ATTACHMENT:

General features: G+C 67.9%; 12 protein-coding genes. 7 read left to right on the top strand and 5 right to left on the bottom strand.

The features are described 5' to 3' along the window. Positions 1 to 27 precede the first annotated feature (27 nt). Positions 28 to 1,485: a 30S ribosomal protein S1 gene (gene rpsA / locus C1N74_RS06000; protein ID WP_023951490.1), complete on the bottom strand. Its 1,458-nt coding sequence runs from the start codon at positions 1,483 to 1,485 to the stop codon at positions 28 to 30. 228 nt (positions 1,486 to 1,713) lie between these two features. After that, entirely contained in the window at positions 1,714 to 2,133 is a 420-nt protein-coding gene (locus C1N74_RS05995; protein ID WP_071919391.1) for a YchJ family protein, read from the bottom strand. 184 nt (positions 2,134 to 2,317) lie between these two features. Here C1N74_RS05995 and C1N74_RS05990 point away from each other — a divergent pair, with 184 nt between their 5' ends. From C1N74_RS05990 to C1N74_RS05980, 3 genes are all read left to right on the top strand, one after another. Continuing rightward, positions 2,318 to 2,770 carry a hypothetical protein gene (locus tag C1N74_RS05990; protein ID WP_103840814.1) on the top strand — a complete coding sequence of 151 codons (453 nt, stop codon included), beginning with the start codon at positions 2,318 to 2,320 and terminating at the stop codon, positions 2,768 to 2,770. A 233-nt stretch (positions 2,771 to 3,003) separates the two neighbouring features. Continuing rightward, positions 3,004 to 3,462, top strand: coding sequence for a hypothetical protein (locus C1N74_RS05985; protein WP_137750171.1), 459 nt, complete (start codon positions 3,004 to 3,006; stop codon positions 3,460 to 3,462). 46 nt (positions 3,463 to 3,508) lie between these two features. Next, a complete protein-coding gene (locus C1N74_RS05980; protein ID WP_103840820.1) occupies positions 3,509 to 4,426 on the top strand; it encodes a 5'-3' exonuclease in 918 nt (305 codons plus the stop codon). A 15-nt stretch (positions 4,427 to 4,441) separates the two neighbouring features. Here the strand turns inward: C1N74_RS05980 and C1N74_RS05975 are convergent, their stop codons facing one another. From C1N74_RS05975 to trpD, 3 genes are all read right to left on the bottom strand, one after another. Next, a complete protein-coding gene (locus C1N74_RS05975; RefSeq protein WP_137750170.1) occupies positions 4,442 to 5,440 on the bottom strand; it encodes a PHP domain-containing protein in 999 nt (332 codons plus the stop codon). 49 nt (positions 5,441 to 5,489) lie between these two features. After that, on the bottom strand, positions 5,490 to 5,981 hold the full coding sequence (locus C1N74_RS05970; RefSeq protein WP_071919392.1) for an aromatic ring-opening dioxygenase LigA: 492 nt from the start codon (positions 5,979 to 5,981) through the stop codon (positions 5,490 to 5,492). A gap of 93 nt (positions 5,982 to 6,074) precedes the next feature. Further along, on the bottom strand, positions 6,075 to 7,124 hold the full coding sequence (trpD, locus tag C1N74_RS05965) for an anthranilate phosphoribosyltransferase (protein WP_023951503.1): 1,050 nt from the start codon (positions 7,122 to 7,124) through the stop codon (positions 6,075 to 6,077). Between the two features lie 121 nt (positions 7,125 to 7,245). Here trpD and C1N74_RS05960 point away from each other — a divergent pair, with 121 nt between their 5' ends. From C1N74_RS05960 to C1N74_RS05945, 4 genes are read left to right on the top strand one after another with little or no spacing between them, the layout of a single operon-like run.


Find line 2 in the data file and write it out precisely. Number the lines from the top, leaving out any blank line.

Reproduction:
The features are described 5' to 3' along the window. Positions 1 to 27 precede the first annotated feature (27 nt). Positions 28 to 1,485: a 30S ribosomal protein S1 gene (gene rpsA / locus C1N74_RS06000; protein ID WP_023951490.1), complete on the bottom strand. Its 1,458-nt coding sequence runs from the start codon at positions 1,483 to 1,485 to the stop codon at positions 28 to 30. 228 nt (positions 1,486 to 1,713) lie between these two features. After that, entirely contained in the window at positions 1,714 to 2,133 is a 420-nt protein-coding gene (locus C1N74_RS05995; protein ID WP_071919391.1) for a YchJ family protein, read from the bottom strand. 184 nt (positions 2,134 to 2,317) lie between these two features. Here C1N74_RS05995 and C1N74_RS05990 point away from each other — a divergent pair, with 184 nt between their 5' ends. From C1N74_RS05990 to C1N74_RS05980, 3 genes are all read left to right on the top strand, one after another. Continuing rightward, positions 2,318 to 2,770 carry a hypothetical protein gene (locus tag C1N74_RS05990; protein ID WP_103840814.1) on the top strand — a complete coding sequence of 151 codons (453 nt, stop codon included), beginning with the start codon at positions 2,318 to 2,320 and terminating at the stop codon, positions 2,768 to 2,770. A 233-nt stretch (positions 2,771 to 3,003) separates the two neighbouring features. Continuing rightward, positions 3,004 to 3,462, top strand: coding sequence for a hypothetical protein (locus C1N74_RS05985; protein WP_137750171.1), 459 nt, complete (start codon positions 3,004 to 3,006; stop codon positions 3,460 to 3,462). 46 nt (positions 3,463 to 3,508) lie between these two features. Next, a complete protein-coding gene (locus C1N74_RS05980; protein ID WP_103840820.1) occupies positions 3,509 to 4,426 on the top strand; it encodes a 5'-3' exonuclease in 918 nt (305 codons plus the stop codon). A 15-nt stretch (positions 4,427 to 4,441) separates the two neighbouring features. Here the strand turns inward: C1N74_RS05980 and C1N74_RS05975 are convergent, their stop codons facing one another. From C1N74_RS05975 to trpD, 3 genes are all read right to left on the bottom strand, one after another. Next, a complete protein-coding gene (locus C1N74_RS05975; RefSeq protein WP_137750170.1) occupies positions 4,442 to 5,440 on the bottom strand; it encodes a PHP domain-containing protein in 999 nt (332 codons plus the stop codon). 49 nt (positions 5,441 to 5,489) lie between these two features. After that, on the bottom strand, positions 5,490 to 5,981 hold the full coding sequence (locus C1N74_RS05970; RefSeq protein WP_071919392.1) for an aromatic ring-opening dioxygenase LigA: 492 nt from the start codon (positions 5,979 to 5,981) through the stop codon (positions 5,490 to 5,492). A gap of 93 nt (positions 5,982 to 6,074) precedes the next feature. Further along, on the bottom strand, positions 6,075 to 7,124 hold the full coding sequence (trpD, locus tag C1N74_RS05965) for an anthranilate phosphoribosyltransferase (protein WP_023951503.1): 1,050 nt from the start codon (positions 7,122 to 7,124) through the stop codon (positions 6,075 to 6,077). Between the two features lie 121 nt (positions 7,125 to 7,245). Here trpD and C1N74_RS05960 point away from each other — a divergent pair, with 121 nt between their 5' ends. From C1N74_RS05960 to C1N74_RS05945, 4 genes are read left to right on the top strand one after another with little or no spacing between them, the layout of a single operon-like run.